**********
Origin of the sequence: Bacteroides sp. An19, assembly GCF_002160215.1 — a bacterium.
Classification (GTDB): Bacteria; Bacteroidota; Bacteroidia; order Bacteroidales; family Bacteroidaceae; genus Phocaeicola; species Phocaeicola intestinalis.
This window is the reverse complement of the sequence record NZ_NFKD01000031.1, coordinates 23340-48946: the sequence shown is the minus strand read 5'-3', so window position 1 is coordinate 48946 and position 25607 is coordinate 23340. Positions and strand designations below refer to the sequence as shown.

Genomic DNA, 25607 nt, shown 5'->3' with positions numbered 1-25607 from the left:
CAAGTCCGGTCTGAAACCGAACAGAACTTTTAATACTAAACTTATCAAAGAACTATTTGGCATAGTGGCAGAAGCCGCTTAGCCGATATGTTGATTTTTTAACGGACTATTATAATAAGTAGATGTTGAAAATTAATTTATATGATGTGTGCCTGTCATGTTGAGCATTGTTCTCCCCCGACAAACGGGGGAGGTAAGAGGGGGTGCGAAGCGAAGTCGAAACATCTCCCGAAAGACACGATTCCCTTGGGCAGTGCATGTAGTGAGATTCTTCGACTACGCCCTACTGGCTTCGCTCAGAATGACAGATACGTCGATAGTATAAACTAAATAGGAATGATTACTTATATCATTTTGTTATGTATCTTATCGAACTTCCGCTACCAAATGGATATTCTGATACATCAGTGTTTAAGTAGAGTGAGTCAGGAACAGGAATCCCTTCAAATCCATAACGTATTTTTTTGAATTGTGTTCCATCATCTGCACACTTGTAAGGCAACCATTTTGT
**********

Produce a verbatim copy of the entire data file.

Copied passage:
Origin of the sequence: Bacteroides sp. An19, assembly GCF_002160215.1 — a bacterium.
Classification (GTDB): Bacteria; Bacteroidota; Bacteroidia; order Bacteroidales; family Bacteroidaceae; genus Phocaeicola; species Phocaeicola intestinalis.
This window is the reverse complement of the sequence record NZ_NFKD01000031.1, coordinates 23340-48946: the sequence shown is the minus strand read 5'-3', so window position 1 is coordinate 48946 and position 25607 is coordinate 23340. Positions and strand designations below refer to the sequence as shown.

Genomic DNA, 25607 nt, shown 5'->3' with positions numbered 1-25607 from the left:
CAAGTCCGGTCTGAAACCGAACAGAACTTTTAATACTAAACTTATCAAAGAACTATTTGGCATAGTGGCAGAAGCCGCTTAGCCGATATGTTGATTTTTTAACGGACTATTATAATAAGTAGATGTTGAAAATTAATTTATATGATGTGTGCCTGTCATGTTGAGCATTGTTCTCCCCCGACAAACGGGGGAGGTAAGAGGGGGTGCGAAGCGAAGTCGAAACATCTCCCGAAAGACACGATTCCCTTGGGCAGTGCATGTAGTGAGATTCTTCGACTACGCCCTACTGGCTTCGCTCAGAATGACAGATACGTCGATAGTATAAACTAAATAGGAATGATTACTTATATCATTTTGTTATGTATCTTATCGAACTTCCGCTACCAAATGGATATTCTGATACATCAGTGTTTAAGTAGAGTGAGTCAGGAACAGGAATCCCTTCAAATCCATAACGTATTTTTTTGAATTGTGTTCCATCATCTGCACACTTGTAAGGCAACCATTTTGT